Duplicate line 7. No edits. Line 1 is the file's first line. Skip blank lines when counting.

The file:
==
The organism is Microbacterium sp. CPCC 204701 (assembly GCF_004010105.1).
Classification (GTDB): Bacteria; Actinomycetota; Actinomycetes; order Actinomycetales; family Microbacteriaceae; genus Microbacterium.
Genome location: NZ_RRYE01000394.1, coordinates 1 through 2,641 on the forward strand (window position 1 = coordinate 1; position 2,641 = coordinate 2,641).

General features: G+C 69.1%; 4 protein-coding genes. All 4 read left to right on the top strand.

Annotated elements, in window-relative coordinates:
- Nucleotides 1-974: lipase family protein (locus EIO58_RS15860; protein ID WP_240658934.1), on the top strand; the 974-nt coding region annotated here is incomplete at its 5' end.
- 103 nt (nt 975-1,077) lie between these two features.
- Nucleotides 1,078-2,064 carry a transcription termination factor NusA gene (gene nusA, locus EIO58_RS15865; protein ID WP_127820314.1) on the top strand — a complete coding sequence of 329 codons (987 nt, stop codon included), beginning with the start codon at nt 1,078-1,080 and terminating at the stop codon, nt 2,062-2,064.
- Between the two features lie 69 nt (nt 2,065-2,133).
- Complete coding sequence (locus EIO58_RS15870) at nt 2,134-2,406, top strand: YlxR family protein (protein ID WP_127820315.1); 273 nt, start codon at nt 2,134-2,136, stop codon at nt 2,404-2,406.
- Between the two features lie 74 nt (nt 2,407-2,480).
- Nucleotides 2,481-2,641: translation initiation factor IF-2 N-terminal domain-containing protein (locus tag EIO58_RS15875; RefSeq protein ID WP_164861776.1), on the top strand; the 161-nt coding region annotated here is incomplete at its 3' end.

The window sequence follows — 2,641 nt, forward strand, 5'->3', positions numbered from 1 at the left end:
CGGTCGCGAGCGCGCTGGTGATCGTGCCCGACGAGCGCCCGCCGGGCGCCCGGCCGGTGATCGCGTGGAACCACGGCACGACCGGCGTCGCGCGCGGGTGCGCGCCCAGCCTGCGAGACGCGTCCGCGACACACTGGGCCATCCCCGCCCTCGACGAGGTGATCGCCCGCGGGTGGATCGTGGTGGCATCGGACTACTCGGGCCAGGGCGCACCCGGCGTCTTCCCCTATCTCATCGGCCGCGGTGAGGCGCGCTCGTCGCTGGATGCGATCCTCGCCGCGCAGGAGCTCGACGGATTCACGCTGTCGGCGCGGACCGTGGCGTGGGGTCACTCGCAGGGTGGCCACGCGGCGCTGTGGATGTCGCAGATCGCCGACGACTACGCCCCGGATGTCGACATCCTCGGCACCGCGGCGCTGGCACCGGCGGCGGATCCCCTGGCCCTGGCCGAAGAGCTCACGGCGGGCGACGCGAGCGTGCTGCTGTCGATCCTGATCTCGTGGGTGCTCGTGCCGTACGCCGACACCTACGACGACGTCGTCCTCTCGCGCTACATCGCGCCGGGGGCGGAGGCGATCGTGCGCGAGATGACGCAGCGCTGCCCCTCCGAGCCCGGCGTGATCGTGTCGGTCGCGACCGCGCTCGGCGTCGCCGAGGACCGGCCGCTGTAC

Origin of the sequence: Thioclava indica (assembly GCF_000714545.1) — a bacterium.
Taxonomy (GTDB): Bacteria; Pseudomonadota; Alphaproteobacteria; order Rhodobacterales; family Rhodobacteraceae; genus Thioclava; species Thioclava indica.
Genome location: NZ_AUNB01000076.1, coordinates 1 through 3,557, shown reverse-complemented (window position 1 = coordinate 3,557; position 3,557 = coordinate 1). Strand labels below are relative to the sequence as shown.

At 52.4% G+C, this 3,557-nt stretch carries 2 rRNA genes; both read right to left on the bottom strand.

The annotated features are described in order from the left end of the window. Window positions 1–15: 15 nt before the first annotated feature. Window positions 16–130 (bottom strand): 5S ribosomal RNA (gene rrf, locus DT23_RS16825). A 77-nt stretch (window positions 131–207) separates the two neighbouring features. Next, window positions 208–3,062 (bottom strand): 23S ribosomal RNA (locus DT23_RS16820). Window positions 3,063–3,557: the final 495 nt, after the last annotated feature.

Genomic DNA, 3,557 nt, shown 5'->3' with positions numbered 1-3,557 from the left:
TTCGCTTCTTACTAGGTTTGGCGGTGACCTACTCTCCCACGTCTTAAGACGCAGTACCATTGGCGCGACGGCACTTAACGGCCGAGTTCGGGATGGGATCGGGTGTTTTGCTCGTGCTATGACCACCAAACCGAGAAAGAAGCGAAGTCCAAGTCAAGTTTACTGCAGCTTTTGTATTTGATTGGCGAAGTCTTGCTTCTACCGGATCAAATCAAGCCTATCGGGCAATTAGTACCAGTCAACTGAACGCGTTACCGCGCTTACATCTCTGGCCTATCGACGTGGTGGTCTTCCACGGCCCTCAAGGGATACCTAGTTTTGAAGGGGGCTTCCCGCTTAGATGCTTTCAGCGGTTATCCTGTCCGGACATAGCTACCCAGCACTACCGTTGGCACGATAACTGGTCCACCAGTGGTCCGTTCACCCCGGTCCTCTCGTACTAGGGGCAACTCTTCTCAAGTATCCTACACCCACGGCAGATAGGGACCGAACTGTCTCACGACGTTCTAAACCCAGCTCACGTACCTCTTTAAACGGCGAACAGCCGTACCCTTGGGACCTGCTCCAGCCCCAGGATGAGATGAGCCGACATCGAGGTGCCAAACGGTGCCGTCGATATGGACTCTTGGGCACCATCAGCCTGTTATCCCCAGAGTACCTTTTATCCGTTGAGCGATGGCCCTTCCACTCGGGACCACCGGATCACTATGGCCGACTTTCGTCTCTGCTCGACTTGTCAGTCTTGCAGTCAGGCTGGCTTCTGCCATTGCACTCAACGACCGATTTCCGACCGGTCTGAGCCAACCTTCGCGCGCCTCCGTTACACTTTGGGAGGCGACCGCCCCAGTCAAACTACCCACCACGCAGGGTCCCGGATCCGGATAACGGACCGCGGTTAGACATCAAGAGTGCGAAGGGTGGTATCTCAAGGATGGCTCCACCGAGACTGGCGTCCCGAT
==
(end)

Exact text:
- 103 nt (nt 975-1,077) lie between these two features.